You may have seen the award-winning documentary “As We Forgive” featured on PBS this month. It’s a heartbreaking but hopeful look at the aftermath of the 1994 Rwandan genocide — where a million people were slaughtered in 100 days — especially as experienced by two Rwandan women, Rosaria and Chantale. The film follows these two women as they come face-to-face with the men who destroyed their families with unthinkable violence — and then make the choice to forgive them when the men (and thousands of other perpetrators) are released back into Rwanda.

From the film: “If they tell you that a murderer has been released into the neighborhood, how would you feel? And this time we weren’t releasing one. We were releasing forty thousand.”

My fellow freelance writer Catherine Clair Larson has written As We Forgive: Stories of Reconciliation from Rwanda, a book inspired by this film, and it explores the same stories from the film in greater depth. It provides not just a deeper understanding of the genocide, but an examination of the power of forgiveness in other situations, simply by observing how genocide victims have somehow found the strength to forgive. It’s such a compelling and necessary read. Difficult subject matter, yes, but incredibly thought-provoking.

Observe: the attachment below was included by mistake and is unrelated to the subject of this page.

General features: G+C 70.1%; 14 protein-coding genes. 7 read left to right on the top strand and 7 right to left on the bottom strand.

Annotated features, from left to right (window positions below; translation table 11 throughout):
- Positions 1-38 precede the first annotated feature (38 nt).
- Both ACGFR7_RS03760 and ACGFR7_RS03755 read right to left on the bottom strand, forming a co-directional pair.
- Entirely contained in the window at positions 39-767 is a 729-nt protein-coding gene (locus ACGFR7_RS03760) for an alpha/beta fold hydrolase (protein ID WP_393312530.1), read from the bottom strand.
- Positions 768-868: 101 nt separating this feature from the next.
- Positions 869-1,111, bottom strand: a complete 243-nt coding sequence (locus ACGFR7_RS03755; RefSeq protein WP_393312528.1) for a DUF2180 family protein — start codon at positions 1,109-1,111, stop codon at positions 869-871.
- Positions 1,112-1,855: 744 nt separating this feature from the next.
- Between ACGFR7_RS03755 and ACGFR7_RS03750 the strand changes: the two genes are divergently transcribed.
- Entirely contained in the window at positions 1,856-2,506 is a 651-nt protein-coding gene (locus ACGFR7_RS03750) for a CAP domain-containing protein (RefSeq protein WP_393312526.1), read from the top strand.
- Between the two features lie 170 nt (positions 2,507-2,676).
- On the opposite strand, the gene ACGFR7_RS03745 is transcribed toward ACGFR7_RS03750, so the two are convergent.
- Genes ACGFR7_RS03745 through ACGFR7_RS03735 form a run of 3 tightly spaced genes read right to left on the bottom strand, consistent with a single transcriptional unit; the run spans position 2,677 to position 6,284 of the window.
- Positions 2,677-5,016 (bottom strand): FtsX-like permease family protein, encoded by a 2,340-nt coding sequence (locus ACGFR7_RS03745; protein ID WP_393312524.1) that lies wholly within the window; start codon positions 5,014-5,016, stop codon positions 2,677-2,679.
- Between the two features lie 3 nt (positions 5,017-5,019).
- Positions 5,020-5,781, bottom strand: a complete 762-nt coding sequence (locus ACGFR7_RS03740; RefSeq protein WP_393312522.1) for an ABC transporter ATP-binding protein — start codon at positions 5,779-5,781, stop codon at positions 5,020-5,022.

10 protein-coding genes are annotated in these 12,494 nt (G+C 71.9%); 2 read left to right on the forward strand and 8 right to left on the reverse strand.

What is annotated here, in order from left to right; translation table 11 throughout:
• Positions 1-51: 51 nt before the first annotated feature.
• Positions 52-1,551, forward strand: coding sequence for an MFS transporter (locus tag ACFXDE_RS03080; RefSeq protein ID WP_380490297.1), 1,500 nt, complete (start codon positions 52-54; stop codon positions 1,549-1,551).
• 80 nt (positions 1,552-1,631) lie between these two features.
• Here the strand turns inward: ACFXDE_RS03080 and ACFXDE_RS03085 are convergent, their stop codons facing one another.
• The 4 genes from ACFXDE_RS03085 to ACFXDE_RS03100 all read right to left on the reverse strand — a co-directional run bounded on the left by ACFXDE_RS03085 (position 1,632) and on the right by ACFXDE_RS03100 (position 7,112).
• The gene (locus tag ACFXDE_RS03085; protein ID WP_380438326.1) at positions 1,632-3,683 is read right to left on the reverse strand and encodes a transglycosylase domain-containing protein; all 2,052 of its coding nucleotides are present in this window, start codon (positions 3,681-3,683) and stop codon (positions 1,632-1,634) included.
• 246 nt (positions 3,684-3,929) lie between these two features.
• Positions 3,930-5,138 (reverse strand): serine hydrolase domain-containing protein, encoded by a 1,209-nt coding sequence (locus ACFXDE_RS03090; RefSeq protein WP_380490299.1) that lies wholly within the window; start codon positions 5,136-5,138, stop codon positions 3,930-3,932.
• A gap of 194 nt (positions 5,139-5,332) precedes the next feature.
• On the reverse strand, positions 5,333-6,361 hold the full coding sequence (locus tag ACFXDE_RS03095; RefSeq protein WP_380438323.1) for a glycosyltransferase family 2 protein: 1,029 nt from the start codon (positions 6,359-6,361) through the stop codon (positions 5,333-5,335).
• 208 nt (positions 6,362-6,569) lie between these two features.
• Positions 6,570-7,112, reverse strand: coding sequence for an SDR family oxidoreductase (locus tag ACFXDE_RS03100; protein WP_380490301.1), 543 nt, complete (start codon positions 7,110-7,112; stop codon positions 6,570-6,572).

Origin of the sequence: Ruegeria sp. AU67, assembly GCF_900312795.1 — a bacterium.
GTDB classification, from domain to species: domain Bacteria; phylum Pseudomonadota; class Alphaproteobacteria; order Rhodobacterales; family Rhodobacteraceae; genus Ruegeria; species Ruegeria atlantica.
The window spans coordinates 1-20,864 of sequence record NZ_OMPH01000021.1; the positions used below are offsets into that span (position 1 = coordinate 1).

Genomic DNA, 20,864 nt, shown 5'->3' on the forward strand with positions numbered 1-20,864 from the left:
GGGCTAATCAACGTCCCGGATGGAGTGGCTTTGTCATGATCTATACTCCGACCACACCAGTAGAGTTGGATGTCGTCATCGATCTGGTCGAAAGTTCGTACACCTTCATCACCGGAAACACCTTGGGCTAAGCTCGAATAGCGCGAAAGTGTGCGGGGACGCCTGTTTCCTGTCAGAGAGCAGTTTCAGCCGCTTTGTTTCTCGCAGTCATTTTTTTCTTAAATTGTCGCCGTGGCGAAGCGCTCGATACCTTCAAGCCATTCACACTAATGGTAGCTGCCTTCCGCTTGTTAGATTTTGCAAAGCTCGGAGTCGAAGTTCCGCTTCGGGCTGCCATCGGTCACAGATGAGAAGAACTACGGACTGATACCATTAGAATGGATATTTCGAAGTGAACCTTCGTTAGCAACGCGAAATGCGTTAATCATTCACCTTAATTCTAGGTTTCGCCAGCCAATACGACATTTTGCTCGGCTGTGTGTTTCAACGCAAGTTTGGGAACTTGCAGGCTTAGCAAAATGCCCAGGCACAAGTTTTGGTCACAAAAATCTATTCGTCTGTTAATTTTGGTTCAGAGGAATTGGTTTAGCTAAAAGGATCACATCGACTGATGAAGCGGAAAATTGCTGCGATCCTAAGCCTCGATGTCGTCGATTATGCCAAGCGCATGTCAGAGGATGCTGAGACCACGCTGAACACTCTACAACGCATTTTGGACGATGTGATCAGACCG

I’ve written on forgiveness before for a magazine assignment. I interviewed a Mennonite mother whose child was abducted and killed. I interviewed a pastor’s kid whose family was totally hung out to dry by a church congregation (destroying the family in the process). Different situations, of course, but linked together by their common belief among the victims that the best way to deal with heartache and tragedy was to let it go. To offer forgiveness. To reconcile.

I can’t say I fully understand that kind of extreme forgiveness or even want to understand it, but I’m pretty sure I agree. Faced with tragedy or heartache, you can choose to carry the burden of anger around with you forever. Or you can forgive. It doesn’t take away the pain or grief. But it does help you excape the corrosive burden of anger, bitterness, and revenge. Grief can be turned into strength, but bitterness is almost always detrimental.

Anyway, that’s your helpful thought of the day. I can’t recommend Larson’s book enough. In fact, I have an extra copy of it (I’m keeping one for myself) and will give this copy away. To become eligible for it, simply leave a comment on this post. At 9 am central time tomorrow, I’ll choose at random from all the commenters. The winner gets a free copy.

Read more about Catherine Claire Larson.
Learn more about As We Forgive.
Listen to Catherine being interviewed on Steve Brown’s radio show.

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